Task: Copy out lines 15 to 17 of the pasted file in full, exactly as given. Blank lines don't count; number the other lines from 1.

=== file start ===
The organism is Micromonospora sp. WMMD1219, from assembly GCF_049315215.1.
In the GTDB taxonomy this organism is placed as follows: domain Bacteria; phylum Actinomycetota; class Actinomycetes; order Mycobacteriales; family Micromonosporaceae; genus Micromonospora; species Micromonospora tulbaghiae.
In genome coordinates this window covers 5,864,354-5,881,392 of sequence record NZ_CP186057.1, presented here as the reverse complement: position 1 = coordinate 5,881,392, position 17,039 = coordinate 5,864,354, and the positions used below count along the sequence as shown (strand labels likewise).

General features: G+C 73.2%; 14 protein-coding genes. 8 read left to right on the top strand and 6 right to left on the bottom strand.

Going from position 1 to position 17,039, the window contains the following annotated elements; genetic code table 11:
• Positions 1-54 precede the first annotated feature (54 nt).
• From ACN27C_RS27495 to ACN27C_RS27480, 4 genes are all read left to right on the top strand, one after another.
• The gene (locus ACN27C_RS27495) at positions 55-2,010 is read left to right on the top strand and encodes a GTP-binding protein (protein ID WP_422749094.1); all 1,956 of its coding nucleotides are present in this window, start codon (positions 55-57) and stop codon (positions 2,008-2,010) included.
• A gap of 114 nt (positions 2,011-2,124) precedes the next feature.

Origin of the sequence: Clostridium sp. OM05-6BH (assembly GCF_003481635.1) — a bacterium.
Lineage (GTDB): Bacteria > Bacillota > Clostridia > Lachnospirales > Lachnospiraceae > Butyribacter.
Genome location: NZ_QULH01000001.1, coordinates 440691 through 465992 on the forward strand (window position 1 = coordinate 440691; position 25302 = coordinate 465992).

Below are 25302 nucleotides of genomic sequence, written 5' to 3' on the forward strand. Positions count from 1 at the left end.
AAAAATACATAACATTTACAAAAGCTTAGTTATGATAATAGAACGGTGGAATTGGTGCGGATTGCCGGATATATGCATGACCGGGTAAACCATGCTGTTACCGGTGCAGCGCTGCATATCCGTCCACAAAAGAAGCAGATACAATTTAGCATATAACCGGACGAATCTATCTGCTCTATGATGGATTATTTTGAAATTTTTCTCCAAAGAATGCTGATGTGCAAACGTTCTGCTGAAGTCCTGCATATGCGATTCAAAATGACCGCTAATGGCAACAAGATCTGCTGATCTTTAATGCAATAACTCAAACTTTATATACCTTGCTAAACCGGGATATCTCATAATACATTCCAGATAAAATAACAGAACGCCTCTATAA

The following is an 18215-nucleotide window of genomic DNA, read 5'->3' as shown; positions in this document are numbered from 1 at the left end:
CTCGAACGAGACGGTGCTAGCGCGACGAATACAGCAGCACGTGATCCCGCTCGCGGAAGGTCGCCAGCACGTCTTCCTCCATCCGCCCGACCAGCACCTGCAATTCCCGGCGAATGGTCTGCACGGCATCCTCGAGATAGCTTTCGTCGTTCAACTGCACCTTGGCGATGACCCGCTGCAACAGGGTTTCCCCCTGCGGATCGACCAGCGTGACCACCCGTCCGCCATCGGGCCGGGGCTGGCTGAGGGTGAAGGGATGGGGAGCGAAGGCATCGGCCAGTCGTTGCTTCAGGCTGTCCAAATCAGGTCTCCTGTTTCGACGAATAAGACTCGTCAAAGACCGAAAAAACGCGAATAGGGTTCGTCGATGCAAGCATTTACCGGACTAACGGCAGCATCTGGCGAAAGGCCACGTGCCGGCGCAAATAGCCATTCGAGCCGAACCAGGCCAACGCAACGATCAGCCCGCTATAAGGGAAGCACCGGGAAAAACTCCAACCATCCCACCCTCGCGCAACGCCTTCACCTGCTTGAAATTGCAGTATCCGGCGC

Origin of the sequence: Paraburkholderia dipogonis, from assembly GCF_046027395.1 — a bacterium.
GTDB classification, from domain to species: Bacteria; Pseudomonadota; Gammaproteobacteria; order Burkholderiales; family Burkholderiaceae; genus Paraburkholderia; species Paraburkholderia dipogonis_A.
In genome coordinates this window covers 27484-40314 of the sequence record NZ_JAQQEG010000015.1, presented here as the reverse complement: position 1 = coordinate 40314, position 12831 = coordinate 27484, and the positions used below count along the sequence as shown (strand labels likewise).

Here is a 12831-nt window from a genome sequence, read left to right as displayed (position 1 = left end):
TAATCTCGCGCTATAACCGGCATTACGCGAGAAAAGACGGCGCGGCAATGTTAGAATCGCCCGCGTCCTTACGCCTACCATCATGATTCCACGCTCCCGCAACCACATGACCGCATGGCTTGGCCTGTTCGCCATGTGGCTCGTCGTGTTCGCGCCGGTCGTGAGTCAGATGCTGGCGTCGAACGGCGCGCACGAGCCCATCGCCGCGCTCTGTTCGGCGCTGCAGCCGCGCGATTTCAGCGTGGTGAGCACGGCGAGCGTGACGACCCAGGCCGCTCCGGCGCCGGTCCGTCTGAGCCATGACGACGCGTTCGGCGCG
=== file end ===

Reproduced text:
The following is an 18215-nucleotide window of genomic DNA, read 5'->3' as shown; positions in this document are numbered from 1 at the left end:
CTCGAACGAGACGGTGCTAGCGCGACGAATACAGCAGCACGTGATCCCGCTCGCGGAAGGTCGCCAGCACGTCTTCCTCCATCCGCCCGACCAGCACCTGCAATTCCCGGCGAATGGTCTGCACGGCATCCTCGAGATAGCTTTCGTCGTTCAACTGCACCTTGGCGATGACCCGCTGCAACAGGGTTTCCCCCTGCGGATCGACCAGCGTGACCACCCGTCCGCCATCGGGCCGGGGCTGGCTGAGGGTGAAGGGATGGGGAGCGAAGGCATCGGCCAGTCGTTGCTTCAGGCTGTCCAAATCAGGTCTCCTGTTTCGACGAATAAGACTCGTCAAAGACCGAAAAAACGCGAATAGGGTTCGTCGATGCAAGCATTTACCGGACTAACGGCAGCATCTGGCGAAAGGCCACGTGCCGGCGCAAATAGCCATTCGAGCCGAACCAGGCCAACGCAACGATCAGCCCGCTATAAGGGAAGCACCGGGAAAAACTCCAACCATCCCACCCTCGCGCAACGCCTTCACCTGCTTGAAATTGCAGTATCCGGCGC

Origin of the sequence: Paraburkholderia dipogonis, from assembly GCF_046027395.1 — a bacterium.